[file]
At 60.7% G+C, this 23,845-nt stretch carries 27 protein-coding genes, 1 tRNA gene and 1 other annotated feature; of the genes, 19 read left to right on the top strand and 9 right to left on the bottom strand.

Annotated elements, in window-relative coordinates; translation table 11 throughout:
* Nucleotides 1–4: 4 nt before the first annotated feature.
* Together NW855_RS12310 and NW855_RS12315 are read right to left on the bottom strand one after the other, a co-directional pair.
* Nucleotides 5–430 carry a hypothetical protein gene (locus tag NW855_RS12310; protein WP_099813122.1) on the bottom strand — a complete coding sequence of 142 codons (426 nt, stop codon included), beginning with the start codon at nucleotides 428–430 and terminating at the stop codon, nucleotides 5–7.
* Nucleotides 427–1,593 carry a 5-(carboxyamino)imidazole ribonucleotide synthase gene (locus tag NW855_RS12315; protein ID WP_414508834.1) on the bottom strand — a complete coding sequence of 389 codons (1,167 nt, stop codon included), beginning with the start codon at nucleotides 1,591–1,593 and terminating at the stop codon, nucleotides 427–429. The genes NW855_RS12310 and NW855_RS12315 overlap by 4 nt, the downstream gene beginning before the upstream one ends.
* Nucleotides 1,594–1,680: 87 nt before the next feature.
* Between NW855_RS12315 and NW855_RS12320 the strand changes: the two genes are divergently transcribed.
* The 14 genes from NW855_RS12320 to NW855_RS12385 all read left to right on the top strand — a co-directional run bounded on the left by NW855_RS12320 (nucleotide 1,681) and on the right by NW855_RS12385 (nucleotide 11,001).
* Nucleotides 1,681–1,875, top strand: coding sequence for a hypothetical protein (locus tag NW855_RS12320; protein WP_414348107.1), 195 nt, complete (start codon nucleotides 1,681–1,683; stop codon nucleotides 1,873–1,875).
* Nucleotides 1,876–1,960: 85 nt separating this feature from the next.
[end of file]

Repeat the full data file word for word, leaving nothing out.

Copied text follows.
At 60.7% G+C, this 23,845-nt stretch carries 27 protein-coding genes, 1 tRNA gene and 1 other annotated feature; of the genes, 19 read left to right on the top strand and 9 right to left on the bottom strand.

Annotated elements, in window-relative coordinates; translation table 11 throughout:
* Nucleotides 1–4: 4 nt before the first annotated feature.
* Together NW855_RS12310 and NW855_RS12315 are read right to left on the bottom strand one after the other, a co-directional pair.
* Nucleotides 5–430 carry a hypothetical protein gene (locus tag NW855_RS12310; protein WP_099813122.1) on the bottom strand — a complete coding sequence of 142 codons (426 nt, stop codon included), beginning with the start codon at nucleotides 428–430 and terminating at the stop codon, nucleotides 5–7.
* Nucleotides 427–1,593 carry a 5-(carboxyamino)imidazole ribonucleotide synthase gene (locus tag NW855_RS12315; protein ID WP_414508834.1) on the bottom strand — a complete coding sequence of 389 codons (1,167 nt, stop codon included), beginning with the start codon at nucleotides 1,591–1,593 and terminating at the stop codon, nucleotides 427–429. The genes NW855_RS12310 and NW855_RS12315 overlap by 4 nt, the downstream gene beginning before the upstream one ends.
* Nucleotides 1,594–1,680: 87 nt before the next feature.
* Between NW855_RS12315 and NW855_RS12320 the strand changes: the two genes are divergently transcribed.
* The 14 genes from NW855_RS12320 to NW855_RS12385 all read left to right on the top strand — a co-directional run bounded on the left by NW855_RS12320 (nucleotide 1,681) and on the right by NW855_RS12385 (nucleotide 11,001).
* Nucleotides 1,681–1,875, top strand: coding sequence for a hypothetical protein (locus tag NW855_RS12320; protein WP_414348107.1), 195 nt, complete (start codon nucleotides 1,681–1,683; stop codon nucleotides 1,873–1,875).
* Nucleotides 1,876–1,960: 85 nt separating this feature from the next.